When the doors opened Saturday morning, we all arrayed ourselves in our various panoplies, waiting for opening announcements to be made. Unfortunately, you’ll have to imagine the sight this year. I was more in team captain mode than correspondent mode. A pressing concern almost derailed our efforts: Team CenTex lost a couple of people, one to injury and one to illness, meaning we didn’t technically (and by “technically,” I mean actually) have enough members to compete. Luckily, this was not the first time in the Challenge’s history that this had happened. We were allowed to compete anyway. While the deadline for registration is quite firm, the minimum team requirements have remained less so. It’s always better to have more people out there than fewer. Besides, if we didn’t play for Central Texas, would we be expected to compete for one of those other foul and most foreign regions? I think not! The doors were closed, and the rundown began. The rules were reiterated, the captains received our packets containing coordinates and puzzles, and then we were off!
These caches we would be seeking were fake ones, created solely for the competition, containing numbered novelty hole punches for our scorecards. Find a punch, use it on the scorecard next to the corresponding number, and then find the next one. There were also Activity stations spread around the city. Activities counted as caches, and when you successfully completed one, the attendant would punch the appropriate place on your card to give you credit. At the end, the scorecards would be totaled up, and then all the players on a team would be averaged together to get a final team score. Simple enough, right?
I ended up rolling with a married pair on the team, him from New York and her from Texas, named (appropriately enough) BklynTex1015 and TexBklyn1015. We started with nearby caches while our puzzle team attempted to work their magic. Several caches were near the starting site, and then we started branching out. We quickly found ourselves at the first Activity in the middle of a nearby park filled with statuary. We grabbed all the caches in the park, several in wooded areas, one along a pipe over the nearby creek, and then set about finding two specific statues and taking selfies with them to satisfy the Activity.
We got back on the road, scooping up more punches as we found them. We had a sizable number of DNFs (as did the other teams), probably because of bad weather a couple of days before, but we had a good number of finds. We ended up getting a few more activities …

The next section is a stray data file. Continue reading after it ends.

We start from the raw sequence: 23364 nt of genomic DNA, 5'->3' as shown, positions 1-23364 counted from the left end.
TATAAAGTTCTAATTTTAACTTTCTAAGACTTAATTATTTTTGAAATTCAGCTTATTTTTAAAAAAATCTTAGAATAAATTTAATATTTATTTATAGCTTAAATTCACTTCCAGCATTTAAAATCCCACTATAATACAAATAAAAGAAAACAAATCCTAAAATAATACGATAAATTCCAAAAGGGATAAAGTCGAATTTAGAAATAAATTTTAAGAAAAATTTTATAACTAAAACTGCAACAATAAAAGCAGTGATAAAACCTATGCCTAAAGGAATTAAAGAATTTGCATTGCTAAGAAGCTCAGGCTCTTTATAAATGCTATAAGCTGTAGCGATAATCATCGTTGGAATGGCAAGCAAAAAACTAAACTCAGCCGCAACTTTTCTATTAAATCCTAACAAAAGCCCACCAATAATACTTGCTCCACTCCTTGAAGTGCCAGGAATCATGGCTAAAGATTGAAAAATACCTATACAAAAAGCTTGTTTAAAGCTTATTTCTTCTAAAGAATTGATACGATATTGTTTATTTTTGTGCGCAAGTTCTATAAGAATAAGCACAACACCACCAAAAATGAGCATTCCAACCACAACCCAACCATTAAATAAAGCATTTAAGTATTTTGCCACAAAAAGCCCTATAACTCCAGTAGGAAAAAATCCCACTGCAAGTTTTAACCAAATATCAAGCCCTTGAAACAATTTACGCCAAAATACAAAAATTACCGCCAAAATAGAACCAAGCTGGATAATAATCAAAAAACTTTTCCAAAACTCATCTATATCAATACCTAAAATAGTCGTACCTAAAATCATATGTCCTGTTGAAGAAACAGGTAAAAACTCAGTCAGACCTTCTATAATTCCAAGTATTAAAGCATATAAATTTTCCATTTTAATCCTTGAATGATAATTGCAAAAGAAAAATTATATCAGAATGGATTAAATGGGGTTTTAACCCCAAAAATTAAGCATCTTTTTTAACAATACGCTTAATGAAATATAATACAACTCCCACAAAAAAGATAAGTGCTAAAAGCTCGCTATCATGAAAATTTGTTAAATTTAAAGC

… and later ran across a tendril of the East Team. We ended up caching in the same park, crossing paths repeatedly. We teamed up with them for a couple of finds and separated for others. We eventually split away from them and roamed the side streets of east Longview, looking for more punches for our scorecards. And when our time got close to ending, we headed back to the hall. We had a lucky last-minute find. The puzzles turned out to be hard (also confirmed by other teams). Our puzzle team only solved one, and that location contained a decoy. We even got an assist from a true puzzle master and still didn’t get any of them (it turned out the “solved” puzzle contained another puzzle within it, leading to the real punch). As we pulled in to turn in our scorecards, we noticed a couple of competitors nearby fiddling with something. They had accidentally stumbled upon one of the puzzle locations by accident! The Brooklyns and I ended up getting a last-minute freebie that few other people got! We punched our scorecards and then turned them in with a few minutes to spare! Once we were done, the rest of the team got together and talked. Once everyone was done, we all spoke with members of the other teams to compare notes. We’re only enemies for a few hours, and then we all return to being friends. But I had to abandon them all for a little bit because I had something even more important to take care of. What could possibly be more important than communing with my friends and my team?
Bringing my caching daughter to her first Mega-Event! I introduced her to Signal and some of my other friends she hadn’t met yet. A few people recognized me from my writings and Seattle, so for a moment, I got to give my daughter the impression that I’m kind of a big deal. We hit the vendors for some pins and a nametag, and then after I handled some last-minute, team-captain business, we hit the food trucks for lunch and then headed out to grab a few caches.
But the day wasn’t over yet. Once I got her back home, it was time for a wardrobe change. I had to get my blue shirt and hurry off again. It was time for me to attend…
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